Proper Procedure for Upgrading Discourse Docker Container

(Will ) #1

I’m currently running version 1.4.0.beta2 on an AWS-EC2 instance inside of a single Docker container (per instructions found here).

What is the safest way to go about upgrading to version 1.5.0? If something goes wrong is there a quick and easy way to switch back to the previously working version?

From other threads that I have read on the topic, as well as the included README file, it looks like the following is the suggested method of upgrade:

cd /var/discourse
git pull
./launcher rebuild $appname

However, if this were to fail; what would be the quickest/best way to roll back to the previous working version? Should I re-instate my EC2 instance from a snapshot? Is there a way to quickly rebuild the container referencing the old image or image layer?

(Jim DeLaHunt) #2

I’m interested in the answer to this also.

I don’t yet use Discourse. I’m stuck with shared LAMP hosting right now, so I can’t host it. And my community is new and small enough that I don’t want to put out the money for hosted Discourse at the moment.

However, I understand (I think) how packing Discourse as a Docker container makes the first installation easier. I love that I can test a container on a test environment first, before deploying to production. But I also believe it doesn’t make later upgrading and bug fixing any easier. You are essentially upgrading the components of Discourse in situ on the production server.

It’s not possible to deploy the new Docker container of Discourse (and PostgreSQL and Ruby and etc. etc.) to the test environment, then deploy to the production environment while seamlessly migrating the contents of the old database to the new container, right?


You should upgrade from admin/upgrade if at all possible, but I think going up to a new release version requires the git pull. If there’s an error generally a rollback will trigger, but if that fails a sure way to get back in order is to bootstrap a new app.yml on the 1.4 (stable) branch, upload your backup, and restore.


Are you asking if you can take a docker discourse install on one server and migrate it to another? The answer would be yes. Make a backup and restore it to your production rig.

(Jim DeLaHunt) #5

Almost. One level of my question is, is it possible to take an old full docker discourse install in one container, and migrate the data to a new full docker discourse install in a second container, seamlessly?

It looks like this howto: Configure automatic backups for Discourse explains how to do backups and restores from the Discourse admin panel. I think it assumes that the version of Discourse doing the restore is the same as the version which did the backup, however. When upgrading the Discourse install, that assumption doesn’t apply.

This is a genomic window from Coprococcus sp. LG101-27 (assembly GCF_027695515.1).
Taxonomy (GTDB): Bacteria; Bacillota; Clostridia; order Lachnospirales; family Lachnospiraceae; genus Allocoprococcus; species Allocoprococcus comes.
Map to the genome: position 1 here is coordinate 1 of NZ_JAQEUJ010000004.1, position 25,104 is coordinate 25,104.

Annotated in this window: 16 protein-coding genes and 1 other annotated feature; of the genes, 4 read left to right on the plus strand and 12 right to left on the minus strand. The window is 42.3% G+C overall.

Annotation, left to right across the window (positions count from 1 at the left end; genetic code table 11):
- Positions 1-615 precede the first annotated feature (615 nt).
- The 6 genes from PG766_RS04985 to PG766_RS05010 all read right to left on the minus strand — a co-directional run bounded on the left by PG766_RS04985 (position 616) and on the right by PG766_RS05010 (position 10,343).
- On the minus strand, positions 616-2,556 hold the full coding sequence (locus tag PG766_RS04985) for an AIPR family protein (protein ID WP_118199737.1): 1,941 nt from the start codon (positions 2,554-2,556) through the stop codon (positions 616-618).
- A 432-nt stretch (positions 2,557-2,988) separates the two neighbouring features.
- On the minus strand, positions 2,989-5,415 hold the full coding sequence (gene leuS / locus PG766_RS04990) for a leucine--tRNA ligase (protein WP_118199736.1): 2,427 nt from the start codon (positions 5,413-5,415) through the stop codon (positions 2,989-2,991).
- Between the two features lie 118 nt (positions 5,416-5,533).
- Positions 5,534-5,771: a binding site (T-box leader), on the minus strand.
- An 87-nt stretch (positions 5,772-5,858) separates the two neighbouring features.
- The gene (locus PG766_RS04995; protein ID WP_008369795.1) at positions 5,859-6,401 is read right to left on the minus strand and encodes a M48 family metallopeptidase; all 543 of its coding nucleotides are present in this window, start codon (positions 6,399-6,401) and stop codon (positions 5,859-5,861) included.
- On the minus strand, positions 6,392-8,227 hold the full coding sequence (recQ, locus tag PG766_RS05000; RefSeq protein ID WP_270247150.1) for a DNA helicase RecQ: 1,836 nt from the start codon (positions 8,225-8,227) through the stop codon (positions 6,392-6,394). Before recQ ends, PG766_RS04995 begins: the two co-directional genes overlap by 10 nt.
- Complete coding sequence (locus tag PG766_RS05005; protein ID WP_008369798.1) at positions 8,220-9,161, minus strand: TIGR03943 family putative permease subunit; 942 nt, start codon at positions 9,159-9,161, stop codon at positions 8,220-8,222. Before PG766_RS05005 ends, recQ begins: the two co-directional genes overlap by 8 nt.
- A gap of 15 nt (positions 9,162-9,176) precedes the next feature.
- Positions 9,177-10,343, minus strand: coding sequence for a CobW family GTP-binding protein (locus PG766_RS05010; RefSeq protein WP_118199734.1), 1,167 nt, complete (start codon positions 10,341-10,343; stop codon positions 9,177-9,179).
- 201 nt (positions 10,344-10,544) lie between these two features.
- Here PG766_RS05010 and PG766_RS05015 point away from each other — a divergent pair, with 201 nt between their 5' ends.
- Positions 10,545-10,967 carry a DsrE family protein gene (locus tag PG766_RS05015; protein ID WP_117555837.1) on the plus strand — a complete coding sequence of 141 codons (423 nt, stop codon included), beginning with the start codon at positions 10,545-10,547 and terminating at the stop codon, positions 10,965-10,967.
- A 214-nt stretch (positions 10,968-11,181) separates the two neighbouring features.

And, how brief and seamless is the backup and restore process? Will it be transparent to my users? I suspect the process might take minutes or hours, so I’d have to take the forum offline, right?

The deeper level of my question is, does Docker packaging provide the same benefits when upgrading an existing forum as it does when deploying a new forum? I think the answer is: it’s easy and reliable to deploy the new forum, but you must pay a cost of taking the forum down for a backup/restore, and you have the risk that backup won’t capture some settings or uploaded content from the old forum and you’ll have to clean that up somehow.

Does that deeper question seem clear? Do you have any thoughts?

I’d love to hear from people who have upgraded a production Discourse forum to a Docker-installed new version. What was the experience like?


This all depends on how you go about it. If you’re on a docker install you should be able to upgrade from admin/upgrade, but again I’m not certain you can upgrade all the way from 1.4 to 1.5, it would at the least depend on which branch you’re setup with in your app.yml file. If you go through the admin/upgrade, then the process is seamless. There instance will go into read-only mode, but still be accessible.

Going about it with multiple containers for the same instance, I would think confliction would arise in bootstrapping the second. I might try to spin up a test droplet, and go through a trail run to see what happened. Honestly, though. The easiest approach might be to just wait until you know traffic is at a minimal (like 3am or 3pm if they’re vampires), copy the app.yml, change the shared directory structure, stop the original instance, and bootstrap the new one. Total down time would be about 5 minutes. If there’s any issue stop the new, start the old. Total time out for this kind of roll back would be about 20 seconds.

Oh wait, you’re not even on discourse yet. If you want the least amount of downtime for any kind of upgrade or change in your containers, then just use the separate web and data containers. You have minimal downtime through updates and upgrades.

(Jim DeLaHunt) #7

Thank you for the insights, @webeindustry . I’m not actually adopting Discourse at all yet; my only hosting options for it would cost more marginal dollars than I want to devote to it right now. I’m fundamentally wrapping my mind around the pluses and non-pluses of Docker packaging.

However, your answer might be exactly what the original poster @will224 was looking for.

(Erlend Sogge Heggen) #8

Official howto here:

(Erlend Sogge Heggen) closed #9